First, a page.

Nothing but Good Times for Black People Since
Gaggle of black girls shriek on street.
Hipster girl #1: Ew, what happened?
Hipster girl #2: Slavery was abolished.
--Houston & Orchard
via Overheard in New York, Nov 16, 2006
She Was One of the People on the Laugh Track in Natural Born Killers
Hipster chick: Do you think New Yorkers are mean, or are we just so jaded we're not fazed by anything?
Hipster dude: I think it's a combination of both.
Hipster chick: Because, well, my friend just found out he has testicular cancer, and he's getting one of his balls removed on his birthday. And I thought that was hilarious. You know what else? Maybe New Yorkers are also whores -- I seriously considered sleeping with him just so I could say I was the last person to see his left ball.
Hipster dude: That's a bit soulless. But it's also a little funny.
Hipster chick: See, really, if you think about it in the right way, everything is funny.
Hobo: You're just a mean whore.
--Bedford & 6th St
Overheard by: Overheard in New York is based on that very concept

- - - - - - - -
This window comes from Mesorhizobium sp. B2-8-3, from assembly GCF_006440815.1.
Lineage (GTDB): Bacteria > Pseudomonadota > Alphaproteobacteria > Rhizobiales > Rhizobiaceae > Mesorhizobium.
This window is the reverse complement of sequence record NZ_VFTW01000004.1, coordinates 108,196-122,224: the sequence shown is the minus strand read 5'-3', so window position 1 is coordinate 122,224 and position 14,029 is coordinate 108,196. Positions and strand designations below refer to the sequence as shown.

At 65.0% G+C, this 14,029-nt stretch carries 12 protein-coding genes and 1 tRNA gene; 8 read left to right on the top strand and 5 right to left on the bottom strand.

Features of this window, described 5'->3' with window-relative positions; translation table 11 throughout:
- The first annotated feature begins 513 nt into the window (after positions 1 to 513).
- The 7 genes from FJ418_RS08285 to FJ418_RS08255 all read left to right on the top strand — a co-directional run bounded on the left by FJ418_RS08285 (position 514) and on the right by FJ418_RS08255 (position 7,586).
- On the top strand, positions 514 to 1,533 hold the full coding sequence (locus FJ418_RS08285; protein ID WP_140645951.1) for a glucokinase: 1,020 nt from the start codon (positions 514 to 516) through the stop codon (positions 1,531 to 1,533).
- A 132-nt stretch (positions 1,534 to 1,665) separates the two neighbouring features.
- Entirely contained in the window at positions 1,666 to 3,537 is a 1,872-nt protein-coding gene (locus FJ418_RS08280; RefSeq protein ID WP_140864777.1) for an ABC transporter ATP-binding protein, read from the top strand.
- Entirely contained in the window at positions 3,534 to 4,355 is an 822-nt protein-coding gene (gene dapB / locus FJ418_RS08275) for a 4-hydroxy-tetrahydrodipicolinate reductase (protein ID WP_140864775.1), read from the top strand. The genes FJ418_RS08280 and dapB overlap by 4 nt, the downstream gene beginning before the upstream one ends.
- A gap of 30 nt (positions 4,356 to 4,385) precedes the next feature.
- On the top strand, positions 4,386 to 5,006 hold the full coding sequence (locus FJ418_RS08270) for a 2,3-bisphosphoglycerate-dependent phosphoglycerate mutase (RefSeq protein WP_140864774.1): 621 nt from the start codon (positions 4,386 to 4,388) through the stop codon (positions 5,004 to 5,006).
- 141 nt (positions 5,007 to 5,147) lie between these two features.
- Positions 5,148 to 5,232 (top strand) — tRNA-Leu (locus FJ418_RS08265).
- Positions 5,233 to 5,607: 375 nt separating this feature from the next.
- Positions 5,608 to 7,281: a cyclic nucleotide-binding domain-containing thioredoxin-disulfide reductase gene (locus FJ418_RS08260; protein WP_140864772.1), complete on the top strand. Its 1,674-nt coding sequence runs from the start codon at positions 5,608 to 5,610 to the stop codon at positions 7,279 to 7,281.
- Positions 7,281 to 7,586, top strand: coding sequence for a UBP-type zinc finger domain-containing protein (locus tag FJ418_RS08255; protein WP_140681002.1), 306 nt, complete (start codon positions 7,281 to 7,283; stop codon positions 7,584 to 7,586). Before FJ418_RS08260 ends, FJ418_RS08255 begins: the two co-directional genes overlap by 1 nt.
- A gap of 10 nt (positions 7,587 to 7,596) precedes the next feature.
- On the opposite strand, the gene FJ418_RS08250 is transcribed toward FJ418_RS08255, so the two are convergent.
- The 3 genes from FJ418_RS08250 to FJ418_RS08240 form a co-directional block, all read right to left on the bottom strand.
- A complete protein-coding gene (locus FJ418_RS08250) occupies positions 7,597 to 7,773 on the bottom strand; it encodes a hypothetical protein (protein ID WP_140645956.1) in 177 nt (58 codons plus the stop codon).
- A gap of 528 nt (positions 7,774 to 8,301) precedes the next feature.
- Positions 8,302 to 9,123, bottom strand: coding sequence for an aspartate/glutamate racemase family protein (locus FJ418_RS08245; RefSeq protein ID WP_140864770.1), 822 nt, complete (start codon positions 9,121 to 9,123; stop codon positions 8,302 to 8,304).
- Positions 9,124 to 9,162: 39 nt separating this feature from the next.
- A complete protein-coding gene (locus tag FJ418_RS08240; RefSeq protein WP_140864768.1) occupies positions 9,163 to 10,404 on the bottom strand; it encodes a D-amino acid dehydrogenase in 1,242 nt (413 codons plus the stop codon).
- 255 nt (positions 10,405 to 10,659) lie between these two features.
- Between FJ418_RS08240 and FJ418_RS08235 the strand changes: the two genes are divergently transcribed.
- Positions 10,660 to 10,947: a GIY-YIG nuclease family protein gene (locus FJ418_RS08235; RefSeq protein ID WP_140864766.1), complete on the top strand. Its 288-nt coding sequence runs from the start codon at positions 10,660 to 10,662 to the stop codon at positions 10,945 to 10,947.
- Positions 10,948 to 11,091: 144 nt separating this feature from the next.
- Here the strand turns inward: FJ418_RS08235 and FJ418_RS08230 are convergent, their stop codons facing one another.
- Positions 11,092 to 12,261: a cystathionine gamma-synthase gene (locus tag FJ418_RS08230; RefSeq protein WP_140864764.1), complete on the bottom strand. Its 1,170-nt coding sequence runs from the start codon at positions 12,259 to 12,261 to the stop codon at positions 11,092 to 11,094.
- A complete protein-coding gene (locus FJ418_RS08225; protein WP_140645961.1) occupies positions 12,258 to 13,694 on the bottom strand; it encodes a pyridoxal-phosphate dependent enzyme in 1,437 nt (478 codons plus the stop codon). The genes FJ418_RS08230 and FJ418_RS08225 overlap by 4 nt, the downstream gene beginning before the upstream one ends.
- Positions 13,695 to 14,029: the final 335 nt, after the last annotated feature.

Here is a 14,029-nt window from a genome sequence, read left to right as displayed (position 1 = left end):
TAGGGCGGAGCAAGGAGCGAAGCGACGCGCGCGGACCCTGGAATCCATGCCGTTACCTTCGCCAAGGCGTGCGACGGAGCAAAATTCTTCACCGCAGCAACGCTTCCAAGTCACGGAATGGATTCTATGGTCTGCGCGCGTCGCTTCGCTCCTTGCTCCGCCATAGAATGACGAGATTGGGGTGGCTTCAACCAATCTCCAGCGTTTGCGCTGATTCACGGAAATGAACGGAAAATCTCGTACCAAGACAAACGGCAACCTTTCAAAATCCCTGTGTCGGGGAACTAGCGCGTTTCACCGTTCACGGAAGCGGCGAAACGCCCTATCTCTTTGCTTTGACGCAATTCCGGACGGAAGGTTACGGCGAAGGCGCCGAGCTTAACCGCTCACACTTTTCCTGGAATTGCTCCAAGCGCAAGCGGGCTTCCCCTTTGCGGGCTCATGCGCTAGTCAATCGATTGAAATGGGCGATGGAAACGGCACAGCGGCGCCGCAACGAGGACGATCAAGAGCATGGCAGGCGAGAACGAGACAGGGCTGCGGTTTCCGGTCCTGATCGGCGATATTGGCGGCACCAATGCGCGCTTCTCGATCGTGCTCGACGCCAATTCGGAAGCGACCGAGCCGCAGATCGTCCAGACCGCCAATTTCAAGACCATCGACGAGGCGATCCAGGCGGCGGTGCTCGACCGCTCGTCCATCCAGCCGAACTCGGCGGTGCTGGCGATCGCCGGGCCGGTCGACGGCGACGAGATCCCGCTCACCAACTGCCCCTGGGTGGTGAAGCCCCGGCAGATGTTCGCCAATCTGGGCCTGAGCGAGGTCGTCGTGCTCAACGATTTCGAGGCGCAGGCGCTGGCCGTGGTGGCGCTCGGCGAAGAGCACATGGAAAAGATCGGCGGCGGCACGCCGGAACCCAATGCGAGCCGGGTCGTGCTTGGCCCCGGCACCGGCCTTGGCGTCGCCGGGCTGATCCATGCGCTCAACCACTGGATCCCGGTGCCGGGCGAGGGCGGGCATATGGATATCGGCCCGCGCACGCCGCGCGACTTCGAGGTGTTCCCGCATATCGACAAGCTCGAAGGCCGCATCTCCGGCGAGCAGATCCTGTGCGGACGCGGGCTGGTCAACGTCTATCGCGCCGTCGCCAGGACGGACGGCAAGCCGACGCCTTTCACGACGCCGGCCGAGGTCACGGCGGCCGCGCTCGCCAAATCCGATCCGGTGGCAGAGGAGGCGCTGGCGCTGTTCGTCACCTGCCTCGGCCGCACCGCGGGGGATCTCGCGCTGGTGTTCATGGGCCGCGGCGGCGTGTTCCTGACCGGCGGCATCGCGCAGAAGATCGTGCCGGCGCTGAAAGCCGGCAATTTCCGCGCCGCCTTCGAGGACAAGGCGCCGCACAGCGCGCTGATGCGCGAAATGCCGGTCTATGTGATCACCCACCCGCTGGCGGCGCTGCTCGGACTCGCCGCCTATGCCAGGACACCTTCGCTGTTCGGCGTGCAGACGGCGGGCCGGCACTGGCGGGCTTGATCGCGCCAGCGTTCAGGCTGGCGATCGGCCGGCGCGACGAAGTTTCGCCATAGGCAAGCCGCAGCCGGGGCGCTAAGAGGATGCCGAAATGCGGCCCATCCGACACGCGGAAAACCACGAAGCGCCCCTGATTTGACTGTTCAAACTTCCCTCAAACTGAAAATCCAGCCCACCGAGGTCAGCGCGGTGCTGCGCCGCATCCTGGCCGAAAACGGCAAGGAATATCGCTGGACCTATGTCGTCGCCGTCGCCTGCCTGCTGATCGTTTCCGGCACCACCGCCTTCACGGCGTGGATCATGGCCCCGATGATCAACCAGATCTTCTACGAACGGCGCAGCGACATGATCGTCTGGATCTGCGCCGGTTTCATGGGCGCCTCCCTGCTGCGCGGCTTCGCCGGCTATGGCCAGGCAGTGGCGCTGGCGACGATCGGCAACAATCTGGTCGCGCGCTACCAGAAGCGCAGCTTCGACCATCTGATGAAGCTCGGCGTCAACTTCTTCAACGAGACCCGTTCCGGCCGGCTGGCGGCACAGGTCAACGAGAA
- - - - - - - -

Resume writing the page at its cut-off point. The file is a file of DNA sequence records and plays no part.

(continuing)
via Overheard in New York, Nov 16, 2006
Wednesday, November 15, 2006
Something that really doesn't require words is this. I'm glad he pled guilty, and being a non-death-penalty supporter, glad he won't be executed. But still... I just want to know what motivated them to do this; what happens to you to make you become such a monster?
Monday, November 13, 2006
In sadder news, a small remnant of the very horsey child/teenager in me died today along with the passing of Desert Orchid. I even met him once, somewhere on the North Yorkshire coast on a summer holiday with the family. It was perhaps not as great as meeting Gazza, better than Butch Vig.